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Long list of penny stocks poses trouble for Investors


By Ali Jaffery

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With the stock market in tatters throughout the past 18 months, it's not surprising to find lots of low-priced stocks to choose from. More stocks on the Russell 2000 trade at $10 or less than at any time since the recession of 1990-91, mostly owing to the demise of the dot-coms and the collapse of the telecoms. More startling, 326 sub-$1 stocks litter Nasdaq's landscape -- close to 9% of the 3,736 domestic common stocks listed as of Feb. 28 on the "Stock Market for the Next Hundred Years."
Of that, 202 companies are on the National Market, a total equal to 6.6% of the companies listed there, according to the Center for Research in Security Prices at the University of Chicago. The rest reside on Nasdaq's Small Cap Market, where you might expect to find cheap stocks, but not penny stocks. Many of those companies have languished below a buck for much of the past year and many remain unprofitable with uncertain prospects.
Nasdaq is the second-biggest stock exchange in the U.S., behind only the New York Stock Exchange (which has stricter listing standards and where fewer than 2% of its stocks are trading under $1). By continuing to list penny stocks, Nasdaq may be laying a trap for small investors lured by the shares' sheer affordability and by casino dreams of big payoffs. It also may be avoiding an inevitable question: How have so many of the stocks it has listed soured so seriously, and often so swiftly?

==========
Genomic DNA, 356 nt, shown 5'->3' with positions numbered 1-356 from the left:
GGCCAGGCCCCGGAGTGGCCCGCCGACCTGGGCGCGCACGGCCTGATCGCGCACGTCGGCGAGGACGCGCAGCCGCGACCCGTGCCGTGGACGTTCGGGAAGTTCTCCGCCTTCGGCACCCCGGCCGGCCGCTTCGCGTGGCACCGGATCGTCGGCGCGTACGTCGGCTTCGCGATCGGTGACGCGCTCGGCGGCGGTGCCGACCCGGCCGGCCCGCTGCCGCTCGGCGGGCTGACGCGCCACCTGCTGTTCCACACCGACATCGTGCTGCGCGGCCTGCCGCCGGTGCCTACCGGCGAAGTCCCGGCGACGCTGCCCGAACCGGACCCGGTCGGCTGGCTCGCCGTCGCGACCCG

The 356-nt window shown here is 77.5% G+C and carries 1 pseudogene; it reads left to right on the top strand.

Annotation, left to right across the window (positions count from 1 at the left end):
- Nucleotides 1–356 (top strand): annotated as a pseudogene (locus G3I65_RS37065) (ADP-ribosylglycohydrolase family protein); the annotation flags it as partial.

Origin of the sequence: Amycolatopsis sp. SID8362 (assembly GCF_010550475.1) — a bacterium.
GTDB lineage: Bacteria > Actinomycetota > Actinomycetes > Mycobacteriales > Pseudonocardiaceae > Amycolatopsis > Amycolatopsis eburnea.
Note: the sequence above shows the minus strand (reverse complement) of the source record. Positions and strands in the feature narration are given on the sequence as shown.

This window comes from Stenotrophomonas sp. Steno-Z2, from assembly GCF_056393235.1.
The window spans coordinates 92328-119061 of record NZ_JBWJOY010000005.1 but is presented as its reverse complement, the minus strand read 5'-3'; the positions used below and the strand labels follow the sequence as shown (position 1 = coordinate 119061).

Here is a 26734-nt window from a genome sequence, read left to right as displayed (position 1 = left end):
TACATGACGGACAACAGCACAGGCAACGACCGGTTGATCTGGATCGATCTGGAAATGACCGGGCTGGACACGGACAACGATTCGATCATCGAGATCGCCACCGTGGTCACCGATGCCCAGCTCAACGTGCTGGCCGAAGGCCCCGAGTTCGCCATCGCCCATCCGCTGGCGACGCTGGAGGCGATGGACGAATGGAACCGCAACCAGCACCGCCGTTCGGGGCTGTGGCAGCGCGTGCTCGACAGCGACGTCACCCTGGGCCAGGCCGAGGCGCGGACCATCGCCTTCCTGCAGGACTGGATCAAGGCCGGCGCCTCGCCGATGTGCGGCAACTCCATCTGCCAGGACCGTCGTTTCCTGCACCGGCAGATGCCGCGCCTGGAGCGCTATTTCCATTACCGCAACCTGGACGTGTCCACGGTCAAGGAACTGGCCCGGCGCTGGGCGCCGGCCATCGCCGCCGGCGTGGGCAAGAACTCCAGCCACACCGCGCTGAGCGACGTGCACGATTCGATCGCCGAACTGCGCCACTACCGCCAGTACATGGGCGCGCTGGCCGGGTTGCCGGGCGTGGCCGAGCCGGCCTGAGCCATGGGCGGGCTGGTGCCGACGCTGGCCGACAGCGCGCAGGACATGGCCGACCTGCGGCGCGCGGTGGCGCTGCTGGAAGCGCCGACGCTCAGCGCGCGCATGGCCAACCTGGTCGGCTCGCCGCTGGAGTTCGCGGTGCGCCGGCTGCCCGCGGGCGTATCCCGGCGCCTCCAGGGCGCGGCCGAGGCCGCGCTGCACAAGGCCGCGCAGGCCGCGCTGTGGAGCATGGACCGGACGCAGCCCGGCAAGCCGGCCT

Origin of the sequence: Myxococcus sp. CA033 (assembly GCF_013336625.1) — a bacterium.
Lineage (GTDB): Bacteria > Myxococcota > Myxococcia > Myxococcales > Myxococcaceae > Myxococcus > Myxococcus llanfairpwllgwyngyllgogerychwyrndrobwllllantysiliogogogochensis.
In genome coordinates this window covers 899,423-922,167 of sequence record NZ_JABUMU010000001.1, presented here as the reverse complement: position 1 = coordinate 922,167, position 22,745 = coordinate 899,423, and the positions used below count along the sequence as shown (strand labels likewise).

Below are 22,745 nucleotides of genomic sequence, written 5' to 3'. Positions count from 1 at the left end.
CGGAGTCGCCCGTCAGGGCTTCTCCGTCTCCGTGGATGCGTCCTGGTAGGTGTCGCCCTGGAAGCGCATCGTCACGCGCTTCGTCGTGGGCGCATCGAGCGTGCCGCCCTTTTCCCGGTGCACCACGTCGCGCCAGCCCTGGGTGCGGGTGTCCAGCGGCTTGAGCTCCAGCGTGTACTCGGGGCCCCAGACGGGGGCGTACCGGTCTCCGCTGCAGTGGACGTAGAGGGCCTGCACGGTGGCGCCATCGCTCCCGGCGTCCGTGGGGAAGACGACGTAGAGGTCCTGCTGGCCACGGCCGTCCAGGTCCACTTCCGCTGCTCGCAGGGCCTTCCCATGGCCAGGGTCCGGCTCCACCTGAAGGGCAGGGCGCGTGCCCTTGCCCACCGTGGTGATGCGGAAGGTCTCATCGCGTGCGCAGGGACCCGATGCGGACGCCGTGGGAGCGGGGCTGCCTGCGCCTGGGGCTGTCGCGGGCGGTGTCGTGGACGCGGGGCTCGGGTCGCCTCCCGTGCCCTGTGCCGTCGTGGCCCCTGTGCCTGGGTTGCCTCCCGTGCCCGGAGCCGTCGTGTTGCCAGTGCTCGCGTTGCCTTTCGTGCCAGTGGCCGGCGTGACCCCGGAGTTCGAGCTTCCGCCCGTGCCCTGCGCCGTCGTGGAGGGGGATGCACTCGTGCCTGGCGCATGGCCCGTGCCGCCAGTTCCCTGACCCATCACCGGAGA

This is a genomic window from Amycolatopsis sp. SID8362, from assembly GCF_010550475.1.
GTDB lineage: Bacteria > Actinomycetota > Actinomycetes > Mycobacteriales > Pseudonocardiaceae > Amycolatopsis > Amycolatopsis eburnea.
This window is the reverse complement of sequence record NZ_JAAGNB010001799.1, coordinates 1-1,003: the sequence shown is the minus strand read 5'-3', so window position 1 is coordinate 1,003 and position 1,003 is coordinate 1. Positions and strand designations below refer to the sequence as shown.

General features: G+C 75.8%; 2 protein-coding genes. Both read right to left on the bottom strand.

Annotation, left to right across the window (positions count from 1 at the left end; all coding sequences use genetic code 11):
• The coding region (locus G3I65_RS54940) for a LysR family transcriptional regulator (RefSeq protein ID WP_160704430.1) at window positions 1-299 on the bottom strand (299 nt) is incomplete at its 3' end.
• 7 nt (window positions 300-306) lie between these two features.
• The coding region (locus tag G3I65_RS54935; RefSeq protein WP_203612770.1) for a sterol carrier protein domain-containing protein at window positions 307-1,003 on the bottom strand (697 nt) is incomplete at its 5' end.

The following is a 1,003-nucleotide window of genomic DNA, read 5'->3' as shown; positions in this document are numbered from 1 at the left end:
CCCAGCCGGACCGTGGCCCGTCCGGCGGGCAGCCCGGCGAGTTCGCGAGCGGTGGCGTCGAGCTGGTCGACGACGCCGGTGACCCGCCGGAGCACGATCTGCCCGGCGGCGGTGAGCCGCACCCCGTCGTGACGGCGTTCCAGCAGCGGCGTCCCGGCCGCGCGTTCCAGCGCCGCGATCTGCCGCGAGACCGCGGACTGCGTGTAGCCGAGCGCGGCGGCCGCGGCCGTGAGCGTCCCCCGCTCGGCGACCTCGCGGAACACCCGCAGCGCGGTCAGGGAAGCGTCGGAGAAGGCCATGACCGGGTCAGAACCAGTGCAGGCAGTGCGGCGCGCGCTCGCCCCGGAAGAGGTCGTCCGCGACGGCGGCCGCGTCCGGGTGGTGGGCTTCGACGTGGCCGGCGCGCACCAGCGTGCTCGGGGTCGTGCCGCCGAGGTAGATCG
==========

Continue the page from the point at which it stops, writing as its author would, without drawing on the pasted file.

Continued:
Five to 10 years ago sub-$1 stocks would be pink-sheet stocks; now they're all trading on Nasdaq. Penny stocks are more easily manipulated. Indeed, many traditional money managers have mandates that prevent them from owning stocks under $5.
The most important thing to look at is not how many are trading below a dollar, but how many have done so for 30 consecutive trading days. But after the terrorist attacks on Sept. 11, Nasdaq imposed a moratorium on delistment and stopped enforcement actions to allow executives to focus on running their businesses. That helps explain why even stocks that had been trading below $1 for much of last year continue to be listed. The moratorium ended Jan. 2.
Nasdaq says there are "elaborate hearings and an exhaustive process" before a company is delisted. If a company's stock trades below $1 for 30 straight trading days, Nasdaq sends the company a warning and gives it 90 calendar days to become compliant. During that period, if a company's stock closes at or above $1 a share for 10 straight days, the cycle begins again and the stock would have to trade below $1 for a new round of 30 consecutive trading days before Nasdaq would take action. At that stage many companies announce recapitalization plans and reverse stock splits in an effort to boost share prices above the minimum threshold.
By avoiding draconian measures and by delaying action, Nasdaq is clearly betting some companies will benefit from a turnaround as business improves, and mergers and bankruptcies will likely remove other companies and the need for exchange action.
Nasdaq is also free to exercise discretion. The suspension provision says only that Nasdaq "may" delist a stock.
Individual investors tempted by cheap stocks should think twice. A study conducted last November, came to this stern conclusion on whether individual investors should buy stocks priced below $10 a share, particularly those below $5: "Clients should not touch them."

Study determined that the average annual return over the past 11 years of stocks on the Russell 2000 index priced below $5 was a loss of 5.8%; most of the poor performance came in the first three months of 2001, when stocks under $5 lost an average of 49.9%. Stocks trading above $10, on the other hand, gained 10.3% and topped the index average in all but two years.
For investors who insist on speculating in such cheap stocks, landing a winner can result in a big payday. Of the outperforming stocks under $10 in the study, 16.5% did so by more than 40%.

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